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ReelTalk Movie Reviews
Superhero Romp with a Screwball Feel
by Frank Wilkins

In the post-Thanos world of the MCU, itís nice to be welcomed into the comforting arms of a film we can simply sit back and enjoy. And thatís certainly the case with Ant-Man and the Wasp, a fast-paced, funny, superhero romp that is light on emotion and heavy on humor -- something we can all use about now following the uncharacteristically bleak note that left Marvel-ites reeling from the heartbreaking sadness of this yearís Avengers: Infinity War. As we learned in 2015ís Ant-Man, size does indeed matter and, appropriately enough, this is a much smaller Marvel movie in both tone and presence within the MCU itself. It bucks the trend of superhero theatrics by placing far more emphasis on humor and lightheartedness than it does on spectacle and Marvel euphoria. And it is a better movie because of it.

Thatís not to say Ant-Man and the Wasp lacks exciting action. There is plenty of that. In fact, much of the filmís enjoyment comes from its thrilling chase and fight scenes. Even harrowing chase sequences through the hilly streets of San Francisco are drop dead funny in and of themselves. After all, what is there not to like about a bad guy being separated from his speeding motorcycle by a giant Pez dispenser bouncing down the road? And watching a miniaturized Wasp run along the length of a chefís knife thrown at her by a bad guy is just flat-out cool as hell. It is in these smallest of moments that Ant-Man and the Wasp finds its biggest success.

The film opens with Scott Lang/Ant-Man (Paul Rudd) under house arrest and sporting a shiny new ankle bracelet due to his involvement in the events that occurred in Captain America: Civil War. Heís biding his time by lying around playing the electronic drums and pondering his future as a superhero and as a dad to daughter Cassie (Abby Ryder Fortson). Just three more days and heíll be set free to join his ex-con friends at the security company they all own.

But his freedom is jeopardized when Dr. Hank Pym (Michael Douglas) and his daughter Hope van Dyne/The Wasp (Evangeline Lilly) approach with a new mission which forces Scott to don the Ant-Man suit once again and fight alongside The Wasp to rescue Hopeís mom (Michelle Pfeiffer) who was believed dead. Due to a recent discovery, they have reason to believe that she has been trapped alive within the subatomic quantum realm for the last 30 years -- and with the aid of a newly invented piece of technology, Scott is the only one who can locate her.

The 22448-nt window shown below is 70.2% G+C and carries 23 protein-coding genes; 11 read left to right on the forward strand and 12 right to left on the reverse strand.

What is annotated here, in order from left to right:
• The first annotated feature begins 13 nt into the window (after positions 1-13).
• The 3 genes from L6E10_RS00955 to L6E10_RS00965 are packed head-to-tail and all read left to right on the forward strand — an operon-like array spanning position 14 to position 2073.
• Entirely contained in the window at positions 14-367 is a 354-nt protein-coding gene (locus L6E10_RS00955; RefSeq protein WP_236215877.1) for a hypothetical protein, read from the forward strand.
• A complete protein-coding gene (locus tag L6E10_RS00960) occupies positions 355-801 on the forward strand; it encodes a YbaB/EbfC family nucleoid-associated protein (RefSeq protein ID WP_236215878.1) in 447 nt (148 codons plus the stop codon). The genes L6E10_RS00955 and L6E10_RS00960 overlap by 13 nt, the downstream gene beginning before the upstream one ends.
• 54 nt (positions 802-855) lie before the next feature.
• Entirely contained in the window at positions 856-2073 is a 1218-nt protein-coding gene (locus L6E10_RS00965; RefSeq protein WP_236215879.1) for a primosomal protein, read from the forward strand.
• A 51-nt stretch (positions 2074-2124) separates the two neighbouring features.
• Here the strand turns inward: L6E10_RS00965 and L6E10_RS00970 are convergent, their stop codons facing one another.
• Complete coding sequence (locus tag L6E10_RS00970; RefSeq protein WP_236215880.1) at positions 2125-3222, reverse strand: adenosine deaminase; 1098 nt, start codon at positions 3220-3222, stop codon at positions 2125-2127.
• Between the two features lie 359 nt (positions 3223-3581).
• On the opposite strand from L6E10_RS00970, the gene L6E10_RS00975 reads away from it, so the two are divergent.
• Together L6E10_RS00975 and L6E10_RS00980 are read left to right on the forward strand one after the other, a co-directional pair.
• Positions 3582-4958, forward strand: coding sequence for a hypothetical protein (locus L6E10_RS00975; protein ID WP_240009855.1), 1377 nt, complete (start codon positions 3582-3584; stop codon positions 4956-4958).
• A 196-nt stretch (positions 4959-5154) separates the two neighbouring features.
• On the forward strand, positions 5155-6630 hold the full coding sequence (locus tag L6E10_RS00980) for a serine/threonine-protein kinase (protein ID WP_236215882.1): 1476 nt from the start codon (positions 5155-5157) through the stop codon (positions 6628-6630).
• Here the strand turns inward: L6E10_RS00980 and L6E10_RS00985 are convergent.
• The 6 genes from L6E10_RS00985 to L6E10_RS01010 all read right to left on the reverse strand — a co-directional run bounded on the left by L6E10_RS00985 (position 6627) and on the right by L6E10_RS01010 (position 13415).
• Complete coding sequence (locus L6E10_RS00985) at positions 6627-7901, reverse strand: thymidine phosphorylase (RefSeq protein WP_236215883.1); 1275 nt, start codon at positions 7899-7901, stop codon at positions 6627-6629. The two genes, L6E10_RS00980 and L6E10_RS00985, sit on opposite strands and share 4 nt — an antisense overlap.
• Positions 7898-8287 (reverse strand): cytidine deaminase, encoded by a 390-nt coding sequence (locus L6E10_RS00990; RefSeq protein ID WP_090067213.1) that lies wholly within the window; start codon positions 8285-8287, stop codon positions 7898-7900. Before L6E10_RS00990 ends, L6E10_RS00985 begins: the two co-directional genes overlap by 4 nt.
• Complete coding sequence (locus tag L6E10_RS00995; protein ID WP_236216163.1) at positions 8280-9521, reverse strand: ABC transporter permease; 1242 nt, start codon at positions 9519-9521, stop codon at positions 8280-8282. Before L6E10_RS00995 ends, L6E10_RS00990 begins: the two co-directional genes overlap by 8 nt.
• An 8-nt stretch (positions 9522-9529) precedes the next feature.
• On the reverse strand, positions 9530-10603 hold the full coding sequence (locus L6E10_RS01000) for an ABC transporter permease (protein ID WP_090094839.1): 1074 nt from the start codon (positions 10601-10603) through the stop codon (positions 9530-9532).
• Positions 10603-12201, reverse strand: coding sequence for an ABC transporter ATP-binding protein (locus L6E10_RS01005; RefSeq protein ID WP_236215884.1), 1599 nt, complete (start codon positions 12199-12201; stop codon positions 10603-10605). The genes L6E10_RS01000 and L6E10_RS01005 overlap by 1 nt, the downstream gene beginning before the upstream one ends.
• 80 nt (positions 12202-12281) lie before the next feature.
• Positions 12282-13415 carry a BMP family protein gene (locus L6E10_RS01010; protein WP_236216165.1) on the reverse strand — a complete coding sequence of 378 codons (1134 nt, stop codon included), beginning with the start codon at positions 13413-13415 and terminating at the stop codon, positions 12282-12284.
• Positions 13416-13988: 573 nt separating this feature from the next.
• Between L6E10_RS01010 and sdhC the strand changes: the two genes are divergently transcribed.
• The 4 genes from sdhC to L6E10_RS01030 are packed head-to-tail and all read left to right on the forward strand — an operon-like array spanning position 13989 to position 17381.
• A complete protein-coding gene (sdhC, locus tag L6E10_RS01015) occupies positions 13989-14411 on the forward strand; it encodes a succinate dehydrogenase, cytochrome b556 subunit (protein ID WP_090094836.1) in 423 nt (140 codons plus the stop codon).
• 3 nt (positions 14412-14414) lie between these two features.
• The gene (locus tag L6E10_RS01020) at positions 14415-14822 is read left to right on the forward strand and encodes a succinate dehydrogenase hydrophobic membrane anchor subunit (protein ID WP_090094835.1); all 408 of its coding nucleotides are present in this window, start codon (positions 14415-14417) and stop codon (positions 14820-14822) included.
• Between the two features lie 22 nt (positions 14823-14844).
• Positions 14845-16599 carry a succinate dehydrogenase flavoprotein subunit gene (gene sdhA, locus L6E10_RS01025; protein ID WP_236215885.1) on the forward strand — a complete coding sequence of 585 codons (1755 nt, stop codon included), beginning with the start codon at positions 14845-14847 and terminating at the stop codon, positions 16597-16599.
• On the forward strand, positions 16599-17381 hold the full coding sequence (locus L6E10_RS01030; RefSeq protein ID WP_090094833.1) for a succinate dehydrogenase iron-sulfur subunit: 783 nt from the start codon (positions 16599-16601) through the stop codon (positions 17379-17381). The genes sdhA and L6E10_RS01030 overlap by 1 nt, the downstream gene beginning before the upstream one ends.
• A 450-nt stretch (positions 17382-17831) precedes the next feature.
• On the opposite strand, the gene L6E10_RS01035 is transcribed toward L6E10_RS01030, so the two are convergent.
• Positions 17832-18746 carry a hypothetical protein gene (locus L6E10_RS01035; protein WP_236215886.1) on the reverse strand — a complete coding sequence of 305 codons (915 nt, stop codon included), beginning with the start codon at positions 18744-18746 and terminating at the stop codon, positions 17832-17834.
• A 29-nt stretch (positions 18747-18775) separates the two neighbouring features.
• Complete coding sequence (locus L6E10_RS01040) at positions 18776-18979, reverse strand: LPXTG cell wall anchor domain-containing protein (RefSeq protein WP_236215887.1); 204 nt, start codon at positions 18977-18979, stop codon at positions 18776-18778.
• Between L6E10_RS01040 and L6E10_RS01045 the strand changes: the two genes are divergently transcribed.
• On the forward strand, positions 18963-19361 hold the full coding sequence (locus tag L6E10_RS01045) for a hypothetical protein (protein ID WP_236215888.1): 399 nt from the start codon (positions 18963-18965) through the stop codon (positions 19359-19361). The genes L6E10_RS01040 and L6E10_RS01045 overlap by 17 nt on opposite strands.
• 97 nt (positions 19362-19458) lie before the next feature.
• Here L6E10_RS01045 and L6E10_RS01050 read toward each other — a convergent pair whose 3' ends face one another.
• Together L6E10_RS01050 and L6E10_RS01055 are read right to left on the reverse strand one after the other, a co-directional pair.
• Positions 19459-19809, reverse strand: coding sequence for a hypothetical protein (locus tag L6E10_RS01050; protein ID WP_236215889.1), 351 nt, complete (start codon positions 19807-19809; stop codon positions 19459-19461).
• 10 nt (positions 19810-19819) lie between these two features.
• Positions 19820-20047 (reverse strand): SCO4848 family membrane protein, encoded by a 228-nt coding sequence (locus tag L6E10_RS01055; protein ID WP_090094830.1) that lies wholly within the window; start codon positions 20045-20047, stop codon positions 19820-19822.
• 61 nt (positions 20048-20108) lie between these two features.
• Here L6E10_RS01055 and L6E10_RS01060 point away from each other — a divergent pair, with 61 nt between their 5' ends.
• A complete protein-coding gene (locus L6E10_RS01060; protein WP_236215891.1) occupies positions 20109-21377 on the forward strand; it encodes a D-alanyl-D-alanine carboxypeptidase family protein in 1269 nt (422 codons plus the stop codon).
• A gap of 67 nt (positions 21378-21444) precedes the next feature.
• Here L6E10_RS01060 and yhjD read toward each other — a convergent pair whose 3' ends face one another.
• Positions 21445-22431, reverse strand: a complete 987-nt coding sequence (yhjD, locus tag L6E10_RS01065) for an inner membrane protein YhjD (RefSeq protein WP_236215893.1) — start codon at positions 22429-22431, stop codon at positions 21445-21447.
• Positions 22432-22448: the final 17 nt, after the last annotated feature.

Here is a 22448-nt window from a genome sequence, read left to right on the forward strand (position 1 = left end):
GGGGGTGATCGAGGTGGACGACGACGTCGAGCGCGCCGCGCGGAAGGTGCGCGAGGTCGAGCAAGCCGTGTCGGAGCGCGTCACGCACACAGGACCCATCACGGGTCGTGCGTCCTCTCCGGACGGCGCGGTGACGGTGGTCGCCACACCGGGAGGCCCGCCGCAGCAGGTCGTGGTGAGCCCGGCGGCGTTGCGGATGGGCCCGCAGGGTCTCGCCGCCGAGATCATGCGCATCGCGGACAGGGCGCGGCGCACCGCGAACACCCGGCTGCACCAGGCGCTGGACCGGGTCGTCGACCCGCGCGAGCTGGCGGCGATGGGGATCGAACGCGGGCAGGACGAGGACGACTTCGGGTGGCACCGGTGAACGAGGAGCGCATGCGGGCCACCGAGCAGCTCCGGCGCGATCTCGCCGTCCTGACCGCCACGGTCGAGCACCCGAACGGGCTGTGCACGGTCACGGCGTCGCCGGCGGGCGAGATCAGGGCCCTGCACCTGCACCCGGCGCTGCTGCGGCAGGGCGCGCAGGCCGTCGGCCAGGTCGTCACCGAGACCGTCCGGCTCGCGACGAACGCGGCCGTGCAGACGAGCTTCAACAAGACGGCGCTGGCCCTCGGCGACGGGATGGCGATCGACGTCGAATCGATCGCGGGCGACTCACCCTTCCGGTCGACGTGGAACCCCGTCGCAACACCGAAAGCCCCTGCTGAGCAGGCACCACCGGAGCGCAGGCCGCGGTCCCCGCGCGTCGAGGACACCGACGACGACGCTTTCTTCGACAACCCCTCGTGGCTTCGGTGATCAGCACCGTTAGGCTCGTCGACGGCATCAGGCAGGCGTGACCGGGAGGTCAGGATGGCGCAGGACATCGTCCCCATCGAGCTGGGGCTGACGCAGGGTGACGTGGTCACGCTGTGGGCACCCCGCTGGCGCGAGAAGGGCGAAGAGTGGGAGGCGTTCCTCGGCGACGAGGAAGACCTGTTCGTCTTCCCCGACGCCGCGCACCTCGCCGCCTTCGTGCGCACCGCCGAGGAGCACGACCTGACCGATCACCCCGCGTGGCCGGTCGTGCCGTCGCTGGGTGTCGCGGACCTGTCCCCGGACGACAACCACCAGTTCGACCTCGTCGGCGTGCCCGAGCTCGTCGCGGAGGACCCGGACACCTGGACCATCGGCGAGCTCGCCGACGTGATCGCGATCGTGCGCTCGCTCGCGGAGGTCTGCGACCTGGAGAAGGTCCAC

The team encounters a few bumps in the road, however, as they soon learn that FBI agent Woo (Randall Park) is relentlessly hoping to prove Scott is violating his house arrest, while a sleazy black market technology dealer (Walton Goggins) seem willing to do anything to get his grimy hands on the new technology, and a mysterious figure called Ghost (Hannah John-Kamen) continues to turn up at the worst moments.

Thatís a lot of moving parts and intertwining threads to keep up with, but director Peyton Reed keeps everything fast-paced and always exciting. Thereís a sort of screwball comedy feel to the proceedings that also plays nicely into the buffoonery of the filmís clownish villains.

Of course, the filmís ace in the hole is Rudd, whose self-deprecating humor and affable nature plays perfectly alongside the more serious nature of Lillyís Wasp. The return of Michael PeŮa as Scottís best friend and fellow ex-con is a much appreciated call. He certainly lit up the first film with his hilarious schtick and continues to do so this time around as well. His truth serum gag is sure to go down as an all-time classic.

Ant-Man and the Wasp ends up a much-welcome summer delight and the perfect diversion from the recent wave of hopelessness that continues to ripple throughout the Marvel Cinematic Universe. It certainly canít be considered essential Marvel viewing (thatís a good thing), and though a half-step down from 2015ís stand-alone original, it is guaranteed to entertain audiences, six to sixty, whether superhero fans or not.

(Released by by Walt Disney Studios Motion Pictures/ Marvel Studios, and rated ďPG-13Ē for some sci-fi action violence.)

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